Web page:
“These businesses promise a ‘quick fix’ for patients but there is no commitment to the ongoing care of the patient – the doctors won’t know the patient’s medical history or have a connection to their clinic,” Dr Nespolon said.

“The RACGP advocated strongly for expanded telehealth and telephone consultations to decrease the risk of COVID-19 spreading and make care more accessible for patients.

“But increasing access to care should never come at the cost of patient health and safety, which is why we welcome the government’s reforms.

“The RACGP is strongly in favour of retaining telehealth and telephone consultations beyond the COVID-19 pandemic. We will continue working constructively with the government on this to ensure patients continue to have access to flexible, comprehensive care.

“In the long term, telehealth and telephone consultations will make a real difference for all Australians, particularly for those in rural and remote areas where geography is a barrier, or who have difficulty leaving their home, such as older people or those with disabilities.”

The Consumers Health Forum of Australia (CHF) was also supportive of the changes, but wary about some patients who may fall outside of the scope of the changes.

“In general terms we support the decision by health minister Greg Hunt to limit Medicare payments for telehealth to consultations patients have with their regular doctor or practice,” the health forum’s CEO, Leanne Wells, said.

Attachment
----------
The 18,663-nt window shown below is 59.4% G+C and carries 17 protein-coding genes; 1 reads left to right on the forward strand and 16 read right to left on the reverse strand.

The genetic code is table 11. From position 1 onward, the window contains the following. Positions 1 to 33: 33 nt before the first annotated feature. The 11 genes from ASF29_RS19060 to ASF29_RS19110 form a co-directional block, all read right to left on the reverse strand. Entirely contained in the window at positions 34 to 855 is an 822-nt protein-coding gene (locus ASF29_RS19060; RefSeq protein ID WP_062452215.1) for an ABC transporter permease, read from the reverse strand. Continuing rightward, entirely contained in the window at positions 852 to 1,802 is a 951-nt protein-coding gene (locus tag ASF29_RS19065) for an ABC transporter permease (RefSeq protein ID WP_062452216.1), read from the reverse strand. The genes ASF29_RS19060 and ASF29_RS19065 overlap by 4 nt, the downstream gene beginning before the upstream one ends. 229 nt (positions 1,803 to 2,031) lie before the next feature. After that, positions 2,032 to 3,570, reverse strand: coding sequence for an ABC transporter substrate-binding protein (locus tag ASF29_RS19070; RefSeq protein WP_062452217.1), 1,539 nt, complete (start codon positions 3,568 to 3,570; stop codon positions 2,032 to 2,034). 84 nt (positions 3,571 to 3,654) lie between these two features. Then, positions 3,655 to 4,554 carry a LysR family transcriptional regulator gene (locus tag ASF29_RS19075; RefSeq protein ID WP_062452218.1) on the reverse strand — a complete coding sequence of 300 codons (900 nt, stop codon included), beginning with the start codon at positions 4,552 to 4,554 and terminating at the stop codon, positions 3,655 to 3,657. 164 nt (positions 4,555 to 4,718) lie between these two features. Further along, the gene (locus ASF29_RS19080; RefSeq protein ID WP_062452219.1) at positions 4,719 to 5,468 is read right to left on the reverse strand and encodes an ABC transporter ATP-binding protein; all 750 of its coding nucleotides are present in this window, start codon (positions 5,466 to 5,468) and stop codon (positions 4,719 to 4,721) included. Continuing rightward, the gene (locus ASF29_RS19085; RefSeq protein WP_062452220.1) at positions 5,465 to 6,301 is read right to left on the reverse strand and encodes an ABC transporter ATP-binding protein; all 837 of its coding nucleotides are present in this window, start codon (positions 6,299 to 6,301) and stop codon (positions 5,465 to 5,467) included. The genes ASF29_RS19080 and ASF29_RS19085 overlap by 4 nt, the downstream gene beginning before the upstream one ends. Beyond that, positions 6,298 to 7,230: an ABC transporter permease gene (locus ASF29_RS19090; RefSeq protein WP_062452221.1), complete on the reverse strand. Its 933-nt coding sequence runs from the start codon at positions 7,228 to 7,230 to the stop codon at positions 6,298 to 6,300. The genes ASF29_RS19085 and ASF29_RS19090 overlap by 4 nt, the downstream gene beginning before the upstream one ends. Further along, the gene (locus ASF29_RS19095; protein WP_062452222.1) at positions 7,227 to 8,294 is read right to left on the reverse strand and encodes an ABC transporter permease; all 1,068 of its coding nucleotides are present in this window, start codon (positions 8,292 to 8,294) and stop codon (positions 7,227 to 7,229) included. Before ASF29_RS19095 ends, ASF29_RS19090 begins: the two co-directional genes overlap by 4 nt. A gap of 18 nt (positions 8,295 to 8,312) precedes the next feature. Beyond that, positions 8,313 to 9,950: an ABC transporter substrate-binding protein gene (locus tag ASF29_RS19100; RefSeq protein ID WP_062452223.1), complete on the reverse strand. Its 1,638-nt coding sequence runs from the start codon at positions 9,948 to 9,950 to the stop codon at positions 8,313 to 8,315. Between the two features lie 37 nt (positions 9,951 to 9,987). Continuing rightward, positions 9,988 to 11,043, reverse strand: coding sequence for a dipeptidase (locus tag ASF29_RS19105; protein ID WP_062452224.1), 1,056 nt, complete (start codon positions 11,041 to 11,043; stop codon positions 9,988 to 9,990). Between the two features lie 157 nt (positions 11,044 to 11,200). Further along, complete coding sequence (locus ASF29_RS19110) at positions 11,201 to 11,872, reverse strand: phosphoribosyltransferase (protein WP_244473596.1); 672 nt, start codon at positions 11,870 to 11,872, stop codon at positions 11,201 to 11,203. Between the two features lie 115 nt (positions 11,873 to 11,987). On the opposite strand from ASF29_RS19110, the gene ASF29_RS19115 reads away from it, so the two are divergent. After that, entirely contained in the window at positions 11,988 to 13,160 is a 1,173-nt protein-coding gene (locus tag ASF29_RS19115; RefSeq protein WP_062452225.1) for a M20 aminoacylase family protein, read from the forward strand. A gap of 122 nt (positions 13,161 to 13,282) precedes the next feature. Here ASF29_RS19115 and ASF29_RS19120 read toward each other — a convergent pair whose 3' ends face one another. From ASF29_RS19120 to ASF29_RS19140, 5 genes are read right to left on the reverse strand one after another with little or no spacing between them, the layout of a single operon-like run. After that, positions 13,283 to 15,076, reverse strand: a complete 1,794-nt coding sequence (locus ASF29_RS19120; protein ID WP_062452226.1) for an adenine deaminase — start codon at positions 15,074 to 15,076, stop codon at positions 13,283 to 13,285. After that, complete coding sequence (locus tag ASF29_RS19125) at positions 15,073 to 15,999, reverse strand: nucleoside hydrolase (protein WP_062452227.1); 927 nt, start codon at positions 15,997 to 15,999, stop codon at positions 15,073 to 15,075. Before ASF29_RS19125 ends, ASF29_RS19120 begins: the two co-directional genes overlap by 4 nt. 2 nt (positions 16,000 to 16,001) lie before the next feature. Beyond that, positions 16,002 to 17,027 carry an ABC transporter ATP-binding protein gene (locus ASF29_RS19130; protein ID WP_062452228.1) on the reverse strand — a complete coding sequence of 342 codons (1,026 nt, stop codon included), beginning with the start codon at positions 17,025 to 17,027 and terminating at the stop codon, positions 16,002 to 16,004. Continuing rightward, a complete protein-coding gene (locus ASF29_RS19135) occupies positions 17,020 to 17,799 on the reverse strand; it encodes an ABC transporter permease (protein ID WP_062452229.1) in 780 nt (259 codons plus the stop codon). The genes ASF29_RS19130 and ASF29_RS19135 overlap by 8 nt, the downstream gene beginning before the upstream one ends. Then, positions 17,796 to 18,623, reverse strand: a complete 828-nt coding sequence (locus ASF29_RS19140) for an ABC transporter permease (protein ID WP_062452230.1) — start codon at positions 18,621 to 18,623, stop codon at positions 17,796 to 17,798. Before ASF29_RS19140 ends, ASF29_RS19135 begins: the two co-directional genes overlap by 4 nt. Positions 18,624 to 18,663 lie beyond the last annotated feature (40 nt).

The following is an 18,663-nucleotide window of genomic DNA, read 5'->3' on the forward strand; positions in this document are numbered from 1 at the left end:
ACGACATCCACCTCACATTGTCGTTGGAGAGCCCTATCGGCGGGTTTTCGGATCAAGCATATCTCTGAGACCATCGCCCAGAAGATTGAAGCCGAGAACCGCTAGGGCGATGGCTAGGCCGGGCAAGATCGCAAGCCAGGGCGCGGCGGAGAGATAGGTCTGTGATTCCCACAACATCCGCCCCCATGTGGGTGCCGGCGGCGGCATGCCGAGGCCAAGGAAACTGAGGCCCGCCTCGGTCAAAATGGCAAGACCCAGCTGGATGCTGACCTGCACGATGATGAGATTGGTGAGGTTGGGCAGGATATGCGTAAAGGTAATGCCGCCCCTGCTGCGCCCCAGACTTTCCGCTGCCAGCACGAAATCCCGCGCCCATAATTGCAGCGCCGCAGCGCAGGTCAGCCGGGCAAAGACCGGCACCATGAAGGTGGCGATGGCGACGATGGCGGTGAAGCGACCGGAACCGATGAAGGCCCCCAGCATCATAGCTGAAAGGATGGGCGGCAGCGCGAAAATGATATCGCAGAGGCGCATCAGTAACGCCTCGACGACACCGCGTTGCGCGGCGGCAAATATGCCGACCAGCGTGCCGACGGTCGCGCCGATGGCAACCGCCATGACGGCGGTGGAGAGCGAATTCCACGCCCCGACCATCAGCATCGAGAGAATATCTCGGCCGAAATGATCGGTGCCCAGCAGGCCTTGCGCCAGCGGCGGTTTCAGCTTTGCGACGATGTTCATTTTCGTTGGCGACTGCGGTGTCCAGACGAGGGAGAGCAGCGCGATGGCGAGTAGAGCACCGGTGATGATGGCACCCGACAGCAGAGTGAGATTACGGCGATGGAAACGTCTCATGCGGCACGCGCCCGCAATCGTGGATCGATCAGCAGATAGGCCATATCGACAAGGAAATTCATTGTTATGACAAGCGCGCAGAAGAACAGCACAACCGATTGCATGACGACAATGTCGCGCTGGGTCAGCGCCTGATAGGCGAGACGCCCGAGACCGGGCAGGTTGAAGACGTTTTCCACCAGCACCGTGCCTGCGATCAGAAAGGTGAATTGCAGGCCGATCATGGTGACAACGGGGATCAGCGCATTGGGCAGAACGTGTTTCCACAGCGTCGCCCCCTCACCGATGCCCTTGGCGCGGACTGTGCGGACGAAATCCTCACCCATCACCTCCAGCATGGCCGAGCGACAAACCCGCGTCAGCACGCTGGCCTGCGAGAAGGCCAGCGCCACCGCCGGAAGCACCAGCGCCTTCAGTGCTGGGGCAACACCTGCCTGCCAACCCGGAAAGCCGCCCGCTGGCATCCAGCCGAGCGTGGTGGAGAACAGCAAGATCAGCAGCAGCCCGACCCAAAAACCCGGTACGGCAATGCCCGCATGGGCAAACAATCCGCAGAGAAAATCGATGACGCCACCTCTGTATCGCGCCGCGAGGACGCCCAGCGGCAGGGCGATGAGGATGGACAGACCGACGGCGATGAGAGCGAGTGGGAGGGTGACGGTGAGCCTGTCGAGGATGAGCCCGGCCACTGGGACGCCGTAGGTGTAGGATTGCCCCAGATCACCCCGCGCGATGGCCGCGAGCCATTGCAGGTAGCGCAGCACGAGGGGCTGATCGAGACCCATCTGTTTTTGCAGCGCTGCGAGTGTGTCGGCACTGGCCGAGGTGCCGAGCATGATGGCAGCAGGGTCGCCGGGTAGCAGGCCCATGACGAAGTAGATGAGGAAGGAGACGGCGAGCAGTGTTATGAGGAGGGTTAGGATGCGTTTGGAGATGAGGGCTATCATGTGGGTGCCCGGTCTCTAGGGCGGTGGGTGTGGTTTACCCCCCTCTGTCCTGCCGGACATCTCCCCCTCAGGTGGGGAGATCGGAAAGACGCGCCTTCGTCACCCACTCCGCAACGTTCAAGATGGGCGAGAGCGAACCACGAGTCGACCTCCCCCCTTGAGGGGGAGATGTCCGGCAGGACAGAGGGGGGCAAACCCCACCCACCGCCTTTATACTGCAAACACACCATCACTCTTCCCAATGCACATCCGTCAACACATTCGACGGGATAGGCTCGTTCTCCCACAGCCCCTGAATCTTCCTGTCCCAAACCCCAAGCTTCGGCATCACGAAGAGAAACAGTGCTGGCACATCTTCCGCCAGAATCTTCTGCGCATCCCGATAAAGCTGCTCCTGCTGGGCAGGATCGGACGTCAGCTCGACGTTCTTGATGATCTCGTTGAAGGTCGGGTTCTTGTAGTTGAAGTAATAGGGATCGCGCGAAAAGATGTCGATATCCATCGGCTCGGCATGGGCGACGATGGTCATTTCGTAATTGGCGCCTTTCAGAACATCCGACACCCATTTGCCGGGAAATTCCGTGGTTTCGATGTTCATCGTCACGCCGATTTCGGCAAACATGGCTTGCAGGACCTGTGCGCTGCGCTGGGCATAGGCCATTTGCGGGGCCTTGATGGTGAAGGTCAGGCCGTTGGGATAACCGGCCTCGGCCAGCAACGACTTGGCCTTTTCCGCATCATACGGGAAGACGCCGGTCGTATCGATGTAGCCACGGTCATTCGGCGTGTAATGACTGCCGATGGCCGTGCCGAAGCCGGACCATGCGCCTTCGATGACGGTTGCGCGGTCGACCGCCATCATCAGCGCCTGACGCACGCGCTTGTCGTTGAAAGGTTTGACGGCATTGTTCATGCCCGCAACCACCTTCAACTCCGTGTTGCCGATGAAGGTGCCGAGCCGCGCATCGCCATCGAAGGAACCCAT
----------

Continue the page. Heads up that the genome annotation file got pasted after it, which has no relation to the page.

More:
“This will ensure that people receive ongoing care from a practice that is aware of their clinical history and knows their circumstances.

“We hope this will encourage continuity of care, however we are concerned that, for some, this definition may be too rigid,” Ms Well said. “What happens to those people who have a relationship with a GP or practice, have not had contact in the last 12 months, and now find they need to?

“CHF research shows that most people – particularly families with children, people with chronic conditions and older Australians – prefer to always see the same doctor. However, this ideal is not always possible due to a range of circumstances such as when a patient wishes to change practices, moves home or town or doesn’t have an established relationship with a practice.”

What do you think about the restrictions being placed on telehealth from 20 July?

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    COMMENTS

    To make a comment, please register or login
    ekbg2002
    14th Jul 2020
    11:32am
    Trust same applies for specialists ongoing seen for years. Sad for drs who are suffering as Medicare rebate only.
    Eddy
    14th Jul 2020
    1:08pm
    On the surface seems quite reasonable to me. How one could obtain proper medical services from a health professional who is not acquainted with the your health history seems fraught with danger. If one is unable to attend at the health professionals premises then a home visit should be approved. In recent years I have had home visits from my GP and a physiotherapist at nil cost to me.
    Fairgo
    14th Jul 2020
    3:34pm